What a relief! Last night I finished planning my OO presentation for the SPC and sent the PowerPoint slides to Synergex. I’m looking forward to giving this talk, but lots of other things had kept me away from working on it, and the deadline for slides was today.
It’s been about five years since I last presented at a conference, and I’m taking quite a different approach with this one. Usually in the past, I would write my presentation as bullets (essentially the overheads) and just talk from them. That worked OK, provided I was lucky. And alert. And not too nervous.
But typically, I’d talk too fast and forget half of what I meant to say, and end up at the “Questions?” slide about half-way through the allotted time, with nobody asking any questions because they hadn’t even begun to follow any of the jargon-laced broken sentences with which I peppered them like so many live rounds — the “ums” acting as tracers.
Or else in trying to avoid that scenario I would pack my slides full of content so there would be no way to run out. Which resulted in me talking even faster and flipping through the last slides just as time expired, finishing off with “Questions? OK, great. Thanks, bye.”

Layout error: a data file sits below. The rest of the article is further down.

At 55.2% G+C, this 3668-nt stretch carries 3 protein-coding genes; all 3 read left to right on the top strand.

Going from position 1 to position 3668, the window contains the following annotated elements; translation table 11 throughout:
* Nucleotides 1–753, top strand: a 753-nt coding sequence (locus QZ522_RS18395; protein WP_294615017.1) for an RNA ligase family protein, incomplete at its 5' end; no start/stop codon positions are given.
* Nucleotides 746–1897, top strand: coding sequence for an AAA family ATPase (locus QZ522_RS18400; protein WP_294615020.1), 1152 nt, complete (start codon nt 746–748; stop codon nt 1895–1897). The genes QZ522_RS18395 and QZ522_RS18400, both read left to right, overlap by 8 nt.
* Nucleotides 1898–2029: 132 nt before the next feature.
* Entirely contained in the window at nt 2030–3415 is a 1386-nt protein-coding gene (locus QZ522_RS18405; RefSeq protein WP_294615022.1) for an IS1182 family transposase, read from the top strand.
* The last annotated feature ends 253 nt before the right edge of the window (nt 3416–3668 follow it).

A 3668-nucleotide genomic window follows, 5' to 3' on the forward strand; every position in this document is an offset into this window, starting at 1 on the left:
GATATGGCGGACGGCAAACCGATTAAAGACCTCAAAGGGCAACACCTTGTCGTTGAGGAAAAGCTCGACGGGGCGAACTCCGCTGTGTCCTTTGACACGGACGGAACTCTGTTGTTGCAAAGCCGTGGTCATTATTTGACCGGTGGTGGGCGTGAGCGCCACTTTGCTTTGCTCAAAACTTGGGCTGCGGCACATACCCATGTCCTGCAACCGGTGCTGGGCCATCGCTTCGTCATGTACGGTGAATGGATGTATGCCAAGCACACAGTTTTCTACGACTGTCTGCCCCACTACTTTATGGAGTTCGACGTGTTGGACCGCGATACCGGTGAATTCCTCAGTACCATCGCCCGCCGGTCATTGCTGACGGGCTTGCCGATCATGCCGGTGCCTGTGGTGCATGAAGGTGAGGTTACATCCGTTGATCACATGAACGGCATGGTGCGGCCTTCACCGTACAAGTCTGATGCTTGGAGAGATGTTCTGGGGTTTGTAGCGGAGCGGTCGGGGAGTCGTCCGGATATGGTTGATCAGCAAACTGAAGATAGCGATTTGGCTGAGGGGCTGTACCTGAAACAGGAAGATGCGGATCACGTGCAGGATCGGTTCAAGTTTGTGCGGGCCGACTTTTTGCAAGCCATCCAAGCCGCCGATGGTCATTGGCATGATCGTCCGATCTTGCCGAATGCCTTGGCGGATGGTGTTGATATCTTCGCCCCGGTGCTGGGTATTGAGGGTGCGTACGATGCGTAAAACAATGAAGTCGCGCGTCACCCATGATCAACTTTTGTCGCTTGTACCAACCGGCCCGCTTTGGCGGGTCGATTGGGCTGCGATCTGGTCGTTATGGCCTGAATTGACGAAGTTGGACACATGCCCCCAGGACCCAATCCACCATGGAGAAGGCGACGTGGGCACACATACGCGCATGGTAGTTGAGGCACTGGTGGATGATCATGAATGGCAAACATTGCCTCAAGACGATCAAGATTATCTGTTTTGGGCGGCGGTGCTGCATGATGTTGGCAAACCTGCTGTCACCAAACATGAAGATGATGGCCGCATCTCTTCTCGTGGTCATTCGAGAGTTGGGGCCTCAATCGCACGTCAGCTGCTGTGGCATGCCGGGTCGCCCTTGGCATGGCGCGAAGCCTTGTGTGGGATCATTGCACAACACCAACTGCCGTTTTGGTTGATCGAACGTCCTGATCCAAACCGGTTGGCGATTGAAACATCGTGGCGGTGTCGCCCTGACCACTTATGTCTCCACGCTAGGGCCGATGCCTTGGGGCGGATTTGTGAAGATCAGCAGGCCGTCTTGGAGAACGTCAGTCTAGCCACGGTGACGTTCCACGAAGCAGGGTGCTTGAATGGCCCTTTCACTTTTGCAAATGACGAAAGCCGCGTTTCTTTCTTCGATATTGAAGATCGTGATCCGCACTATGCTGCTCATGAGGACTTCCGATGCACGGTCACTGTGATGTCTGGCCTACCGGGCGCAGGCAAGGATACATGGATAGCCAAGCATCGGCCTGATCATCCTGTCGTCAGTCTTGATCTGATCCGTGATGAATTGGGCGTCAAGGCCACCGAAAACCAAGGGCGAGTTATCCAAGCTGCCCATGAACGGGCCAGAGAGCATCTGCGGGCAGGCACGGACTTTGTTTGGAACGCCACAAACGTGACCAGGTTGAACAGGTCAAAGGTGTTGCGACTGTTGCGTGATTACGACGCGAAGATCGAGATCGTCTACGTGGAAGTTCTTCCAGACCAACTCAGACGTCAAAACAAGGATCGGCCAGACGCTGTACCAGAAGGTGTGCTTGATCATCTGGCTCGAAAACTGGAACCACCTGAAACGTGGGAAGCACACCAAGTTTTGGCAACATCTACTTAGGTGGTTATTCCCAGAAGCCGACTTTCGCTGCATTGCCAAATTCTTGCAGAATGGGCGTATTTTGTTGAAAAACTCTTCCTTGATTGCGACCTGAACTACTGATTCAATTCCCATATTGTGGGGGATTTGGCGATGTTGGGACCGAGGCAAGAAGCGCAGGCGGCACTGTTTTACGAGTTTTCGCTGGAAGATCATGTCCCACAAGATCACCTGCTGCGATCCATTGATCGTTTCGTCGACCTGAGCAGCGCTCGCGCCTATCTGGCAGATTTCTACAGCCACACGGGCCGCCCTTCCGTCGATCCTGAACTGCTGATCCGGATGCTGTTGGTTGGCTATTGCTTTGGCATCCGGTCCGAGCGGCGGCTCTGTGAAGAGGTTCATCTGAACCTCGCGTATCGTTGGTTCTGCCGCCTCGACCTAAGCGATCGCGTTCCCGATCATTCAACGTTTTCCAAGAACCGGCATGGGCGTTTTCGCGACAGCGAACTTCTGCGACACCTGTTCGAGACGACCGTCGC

This time, I started by writing my presentation out longhand. This came very naturally to me, now that I’ve been blogging for over a year. It only took me a couple of days to write it, almost as if it were a lengthy blog post (in fact, I used Windows Live Writer to compose it). From that, I went back and created my slides. Some of the slides act like graphics for the post, others outline certain sections of it. So when I present, I’ll be more or less repeating my narrative and flipping the slides that go with it. I’m thinking that will be quite a bit more natural and interesting than flipping to a slide, studying it for a moment, and then trying to think of what I meant to say.
Another difference that five years has brought: I’ll be referring to blog posts for the first time in a presentation. Specifically, Steve Yegge’s Execution in the Kingdom of Nouns and Chad Perrin’s OOP and the death of modularity. It may seem strange to use ostensibly anti-OOP posts in a presentation on the benefits of OOP, but both of their arguments really zero in on what bad OO design looks like — even when it’s necessitated by a lack of language capabilities. I hope to use their points to indicate by contrast what constitutes good OO design, and how that’s supported by Synergy/DE 9.
Now I just need to figure out how to keep Richard and Steve from getting me thoroughly boiled as an owl the night before. <O,O>